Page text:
The Failure of Boxing to Properly Address its Drugs Problem


Disclaimer: The views expressed within this article are entirely the author’s own and are not attributable to Wessex Scene as a whole.

For the first three rounds of his world title fight on September 22nd 2018, Alexander Povetkin looked as if he was about to shock the world. The undefeated WBA (Super), IBF, WBO, and IBO heavyweight champion, Anthony Joshua, appeared to be on the back foot with Povetkin seriously hurting him in the second round. Despite this, Joshua would ultimately stage a comeback, brutally knocking out the Russian seven rounds in.

In the context of Povetkin’s career, there is a clear argument for the title fight to have never taken place. He had failed drugs tests on two separate occasions and questions were raised over his avoidance of anti-doping agencies in the build-up to the Joshua fight. Povetkin’s first failed test was in Spring 2016, when he tested positive for the substance Meldonium. This drug is primarily used in Eastern Europe as a medicine to treat ischaemia, the restriction of the blood supply to tissues in the body, leading to disruption to cellular metabolism. Meldonium was placed on the World Anti-Doping Agency’s (WADA) banned list of substances to enhance performance in January 2016. Povetkin’s second failed drugs test was in November of the same year, when he tested positive for dimethylamylamine (DMAA). Unlike Meldonium, this substance, nowadays marketed as a dietary supplement rather than its original use as a treatment for blocked noses, has long been outlawed by governing sports authorities.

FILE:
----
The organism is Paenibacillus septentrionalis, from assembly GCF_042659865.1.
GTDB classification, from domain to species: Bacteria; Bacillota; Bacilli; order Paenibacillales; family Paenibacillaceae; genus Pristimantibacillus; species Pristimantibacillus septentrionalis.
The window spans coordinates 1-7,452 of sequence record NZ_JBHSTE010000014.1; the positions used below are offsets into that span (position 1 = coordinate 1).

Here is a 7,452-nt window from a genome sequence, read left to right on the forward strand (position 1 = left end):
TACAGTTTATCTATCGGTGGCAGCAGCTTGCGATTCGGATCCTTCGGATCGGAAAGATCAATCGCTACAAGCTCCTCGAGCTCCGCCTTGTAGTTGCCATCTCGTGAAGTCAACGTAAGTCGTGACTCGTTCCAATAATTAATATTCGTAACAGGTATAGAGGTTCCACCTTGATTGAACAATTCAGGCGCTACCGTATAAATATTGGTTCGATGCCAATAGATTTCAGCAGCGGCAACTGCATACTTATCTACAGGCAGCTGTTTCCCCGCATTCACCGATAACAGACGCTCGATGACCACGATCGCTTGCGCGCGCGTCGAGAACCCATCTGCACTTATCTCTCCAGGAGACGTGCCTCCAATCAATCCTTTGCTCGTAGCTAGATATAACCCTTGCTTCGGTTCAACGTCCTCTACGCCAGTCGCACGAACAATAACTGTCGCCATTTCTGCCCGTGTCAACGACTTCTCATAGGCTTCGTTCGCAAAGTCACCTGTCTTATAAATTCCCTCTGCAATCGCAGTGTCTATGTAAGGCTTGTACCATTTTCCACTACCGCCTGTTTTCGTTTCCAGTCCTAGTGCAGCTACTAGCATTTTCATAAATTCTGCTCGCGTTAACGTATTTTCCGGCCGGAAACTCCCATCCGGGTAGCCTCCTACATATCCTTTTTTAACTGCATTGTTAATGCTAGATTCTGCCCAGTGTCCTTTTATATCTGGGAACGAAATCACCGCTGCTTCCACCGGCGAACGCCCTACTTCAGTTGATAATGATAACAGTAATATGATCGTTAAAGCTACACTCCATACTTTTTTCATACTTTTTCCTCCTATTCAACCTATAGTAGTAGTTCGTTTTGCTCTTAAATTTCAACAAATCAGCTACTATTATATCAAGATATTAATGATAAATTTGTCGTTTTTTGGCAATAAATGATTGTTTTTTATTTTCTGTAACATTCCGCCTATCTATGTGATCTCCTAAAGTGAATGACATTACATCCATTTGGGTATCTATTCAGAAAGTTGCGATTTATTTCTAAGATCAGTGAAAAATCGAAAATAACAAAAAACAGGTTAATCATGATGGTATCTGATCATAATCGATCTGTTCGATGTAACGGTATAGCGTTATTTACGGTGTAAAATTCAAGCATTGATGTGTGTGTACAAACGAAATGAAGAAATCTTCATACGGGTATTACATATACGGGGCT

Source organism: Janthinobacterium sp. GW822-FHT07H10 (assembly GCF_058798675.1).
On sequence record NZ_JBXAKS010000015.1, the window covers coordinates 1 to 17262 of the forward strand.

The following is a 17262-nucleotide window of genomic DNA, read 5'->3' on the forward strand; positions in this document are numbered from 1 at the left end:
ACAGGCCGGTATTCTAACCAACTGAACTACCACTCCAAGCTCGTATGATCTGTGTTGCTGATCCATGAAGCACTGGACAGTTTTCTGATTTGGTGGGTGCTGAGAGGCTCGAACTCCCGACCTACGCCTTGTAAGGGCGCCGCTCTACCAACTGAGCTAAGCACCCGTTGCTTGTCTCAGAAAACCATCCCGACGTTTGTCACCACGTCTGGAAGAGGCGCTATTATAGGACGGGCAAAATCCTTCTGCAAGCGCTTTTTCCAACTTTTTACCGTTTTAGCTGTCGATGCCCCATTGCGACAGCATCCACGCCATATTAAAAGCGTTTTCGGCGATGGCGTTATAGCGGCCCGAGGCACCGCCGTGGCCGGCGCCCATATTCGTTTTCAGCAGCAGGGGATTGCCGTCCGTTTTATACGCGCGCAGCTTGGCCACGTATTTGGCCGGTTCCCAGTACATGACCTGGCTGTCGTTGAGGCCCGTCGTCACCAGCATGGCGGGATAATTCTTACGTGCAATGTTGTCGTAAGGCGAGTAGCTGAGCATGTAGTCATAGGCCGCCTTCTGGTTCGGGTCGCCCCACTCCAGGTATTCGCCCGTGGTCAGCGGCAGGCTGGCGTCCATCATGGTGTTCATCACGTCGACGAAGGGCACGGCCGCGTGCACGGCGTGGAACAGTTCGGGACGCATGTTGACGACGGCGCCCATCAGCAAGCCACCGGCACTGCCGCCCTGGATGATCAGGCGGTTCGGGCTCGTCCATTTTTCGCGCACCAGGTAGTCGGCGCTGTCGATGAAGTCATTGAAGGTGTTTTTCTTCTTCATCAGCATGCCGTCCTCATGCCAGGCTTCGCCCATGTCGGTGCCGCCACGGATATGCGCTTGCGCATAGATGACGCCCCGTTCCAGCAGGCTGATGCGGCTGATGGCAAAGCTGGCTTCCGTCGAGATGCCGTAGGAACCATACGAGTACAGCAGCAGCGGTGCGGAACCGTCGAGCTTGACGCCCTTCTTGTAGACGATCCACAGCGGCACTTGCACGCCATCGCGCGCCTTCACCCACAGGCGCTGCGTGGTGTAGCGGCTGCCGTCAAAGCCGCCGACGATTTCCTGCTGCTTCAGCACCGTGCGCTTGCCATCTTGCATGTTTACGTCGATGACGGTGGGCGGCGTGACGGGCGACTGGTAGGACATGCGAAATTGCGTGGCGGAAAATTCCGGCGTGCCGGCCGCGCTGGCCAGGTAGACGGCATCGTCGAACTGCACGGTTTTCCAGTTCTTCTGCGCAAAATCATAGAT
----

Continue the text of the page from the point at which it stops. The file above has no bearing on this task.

Credit: Justine Vinuya.
Credit: Justine Vinuya.

On March 3rd 2017, Povetkin was given a lifetime ban and fined $250,000 by the World Boxing Council for failing the aforementioned drug tests. However, he was allowed to return in December of the same year and was back fighting at the highest level of boxing within 18 months of receiving the harshest suspension applicable. This case makes a mockery of the sport itself and taints legitimate athletes. The heavyweight division might be throwing away its chance to relive the glory days of Muhammad Ali and Joe Frazier.

Many more deserving contenders could have taken the fight to Anthony Joshua, the most obvious two being Deontay Wilder and Tyson Fury. Let us delve into the world of heavyweight contenders to consider who else could have taken his place in the fight last year.

Boxing pic
Credit: Pixabay, via Pexels [CC0 Public Domain]
The first would have been Jarell “Big Baby” Miller with an undefeated record of 22 wins, 19 of which have come by knockout (KO), Miller has steadily built a solid boxing résumé, being best known for his devastating left hook. Miller commenced his professional boxing career in 2009 and has never been marred by failed drugs tests. Interestingly, Miller also boasts a similarly impressive record – 22 wins and 2 losses – in the sport of Kickboxing which he fought in professionally from 2006-2014.

Another highly praised and undefeated contender comes in the form of Adam Kownacki. The Polish-American, who like Miller grew up in the New York suburb of Brooklyn, boasts an impressive 18 professional wins, 14 of which have come by way of knockout. With his most recent fight, a unanimous decision victory over former heavyweight champion Charles Martin, Kownacki was available and ready to fight on September 22nd.

With athletes such as Kowanacki and Miller having been available and ready to fight, it’s time for promoters such as Eddie Hearn and Frank Warren to take some initiative and not book those marred by doping misdemeanours and help restore the image of heavyweight boxing to its glorious past.

Editor’s Note: A version of this article was originally published in our Race and Racism magazine. Since the magazine’s distribution, it has been confirmed that Anthony Joshua and Jarell “Big Baby” Miller will face off on 1st June 2019. 


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